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Social work students raise money for local food bank amid coronavirus pandemic

Upon walking into grocery stores recently, there’s an unnerving sense of dread and anxiety that fills the atmosphere. Nearly everyone wears a face mask, and it seems as if no one dares make eye contact or get too close to each other out of the justified fear of compromising their immune systems. 

What seems to heighten this end-of-the-world feeling are the several shelves stocked with an abundance of emptiness. No eggs, no milk, no bread, no rice, an unprecedented shortage many of us are experiencing for the first time. Food shortage and anxiety are our new normal. However, for a portion of the population, a lack of food is nothing new. 

Fortunately, seven students pursuing their degrees in social work at Texas Woman’s University have successfully contributed to providing aid for Denton residents in need by holding an online money fundraiser for Denton County Food Center (DCFC). 

Senior social work majors Deborah Abimbola and Getsebereket Aredo – along with five of their classmates, Amy Morgan, Camillia Mc Cary, Elizabeth Garza, Melissa Gregory, and Regina Juarez – planned and held a drive this spring that raised over $400, contributing to DCFC by  providing necessary food items for those in need. 

Originally, the students planned to organize a canned food drive on campus, but several obstacles prohibited the drive from taking place, including the move to online learning due to social distancing. 

“We wanted to do canned food, but we couldn’t do that because of the whole COVID thing,” Aredo said. “So, we just focused mostly on reaching out to other grocery stores for them to donate food that they had or even money, and we didn’t hear anything back from them, so then we just focused mostly on having a donation drive on Facebook.”

Despite the drawbacks they faced, Aredo, Abimbola and their peers successfully surpassed their fundraising goal, and DCFC was able to stretch the funds even further. 

“Originally our goal was to have $200 raised but we were able to raise $430,” Aredo said. “And the food center, they are able to purchase six to seven times more than what we can usually purchase. So, every $10, they are able to purchase $60 to $70 worth of food.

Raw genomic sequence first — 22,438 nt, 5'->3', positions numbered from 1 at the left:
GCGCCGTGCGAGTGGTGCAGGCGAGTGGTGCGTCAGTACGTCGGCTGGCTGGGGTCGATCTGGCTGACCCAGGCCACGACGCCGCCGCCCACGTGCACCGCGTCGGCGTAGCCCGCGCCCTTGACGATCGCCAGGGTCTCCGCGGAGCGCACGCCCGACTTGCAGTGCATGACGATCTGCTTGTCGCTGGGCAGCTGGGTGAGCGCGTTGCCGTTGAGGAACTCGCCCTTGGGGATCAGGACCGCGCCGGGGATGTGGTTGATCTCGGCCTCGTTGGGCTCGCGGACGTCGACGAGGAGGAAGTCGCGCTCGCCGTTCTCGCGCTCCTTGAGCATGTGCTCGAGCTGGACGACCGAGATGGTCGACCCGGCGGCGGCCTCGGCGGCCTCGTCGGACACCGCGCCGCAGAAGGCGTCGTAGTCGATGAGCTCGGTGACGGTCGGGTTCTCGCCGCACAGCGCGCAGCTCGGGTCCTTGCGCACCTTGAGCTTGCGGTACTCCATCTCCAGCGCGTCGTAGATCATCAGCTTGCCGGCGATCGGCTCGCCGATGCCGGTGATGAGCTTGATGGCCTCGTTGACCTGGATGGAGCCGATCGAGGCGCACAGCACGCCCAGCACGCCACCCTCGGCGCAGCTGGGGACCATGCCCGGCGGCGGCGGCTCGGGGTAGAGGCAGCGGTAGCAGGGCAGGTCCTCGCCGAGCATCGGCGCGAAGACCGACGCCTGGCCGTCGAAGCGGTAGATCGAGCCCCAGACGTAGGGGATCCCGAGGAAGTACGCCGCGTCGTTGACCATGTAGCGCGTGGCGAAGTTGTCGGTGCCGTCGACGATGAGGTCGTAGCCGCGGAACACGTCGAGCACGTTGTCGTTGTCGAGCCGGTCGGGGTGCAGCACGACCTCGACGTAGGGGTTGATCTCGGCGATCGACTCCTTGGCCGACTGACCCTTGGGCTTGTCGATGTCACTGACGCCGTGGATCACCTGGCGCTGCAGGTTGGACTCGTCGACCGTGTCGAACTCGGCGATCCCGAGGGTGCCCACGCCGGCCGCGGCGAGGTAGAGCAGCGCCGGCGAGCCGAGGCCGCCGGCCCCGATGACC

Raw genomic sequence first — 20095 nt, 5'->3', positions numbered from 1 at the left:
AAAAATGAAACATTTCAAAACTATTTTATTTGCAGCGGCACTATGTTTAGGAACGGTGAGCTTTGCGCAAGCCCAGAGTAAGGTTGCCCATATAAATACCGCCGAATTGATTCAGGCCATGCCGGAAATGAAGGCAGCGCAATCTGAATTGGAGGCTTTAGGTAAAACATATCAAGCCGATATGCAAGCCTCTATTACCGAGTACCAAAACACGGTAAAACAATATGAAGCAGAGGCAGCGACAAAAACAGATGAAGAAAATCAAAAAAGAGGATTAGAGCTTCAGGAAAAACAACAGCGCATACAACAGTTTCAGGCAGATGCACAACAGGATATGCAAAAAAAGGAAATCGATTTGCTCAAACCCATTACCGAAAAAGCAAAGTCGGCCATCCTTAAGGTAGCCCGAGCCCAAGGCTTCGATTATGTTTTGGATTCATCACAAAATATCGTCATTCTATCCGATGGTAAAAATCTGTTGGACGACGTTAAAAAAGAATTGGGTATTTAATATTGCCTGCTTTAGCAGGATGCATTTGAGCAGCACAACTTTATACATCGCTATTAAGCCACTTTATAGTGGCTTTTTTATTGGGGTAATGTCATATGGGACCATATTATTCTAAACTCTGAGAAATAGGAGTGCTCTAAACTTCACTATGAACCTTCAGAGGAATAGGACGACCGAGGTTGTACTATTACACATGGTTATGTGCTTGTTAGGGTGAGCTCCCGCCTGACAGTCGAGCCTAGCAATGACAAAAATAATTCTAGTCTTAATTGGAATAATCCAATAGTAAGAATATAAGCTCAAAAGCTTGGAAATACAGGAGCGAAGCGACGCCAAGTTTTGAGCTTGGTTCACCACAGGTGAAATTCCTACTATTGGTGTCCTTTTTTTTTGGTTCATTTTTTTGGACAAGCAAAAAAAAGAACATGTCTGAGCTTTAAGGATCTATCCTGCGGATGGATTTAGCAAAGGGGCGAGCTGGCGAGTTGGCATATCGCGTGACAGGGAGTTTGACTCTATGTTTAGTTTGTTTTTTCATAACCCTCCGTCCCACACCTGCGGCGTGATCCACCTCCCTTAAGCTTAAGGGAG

“So, with the $430 we raised they were actually able to buy around like $2000-3000 worth of food, which is truly amazing.”

Aredo said their success was a group effort and that they hope their goal of raising awareness for food insecurity will continue to be met.

“When we were doing our research, we found that there was about 14.3% of Denton County who were currently facing food insecurity so we just wanted to find a way where we could help at least some portion of that through agency,” Aredo said. “ We also wanted to let people know that the food center is still open, but they have limited hours. We urge people to either donate what they can or take advantage of the system, if they need it.” 

The social work students involved in this fundraiser, even with COVID-19 anxieties and the abrupt transition to online school, were able to positively impact the Denton community. 

“We are happy that we were able to achieve our purpose at least for the money campaign to give to DCFC,” Abimbola said. “That is our joy, that we were able to do something, that we were able to help. We feel good about it.”

For more information about the services provided by DCFC and modified service hours, visit their website here

Joanna Simmons can be reached at

Featured image courtesy of Serve Denton.

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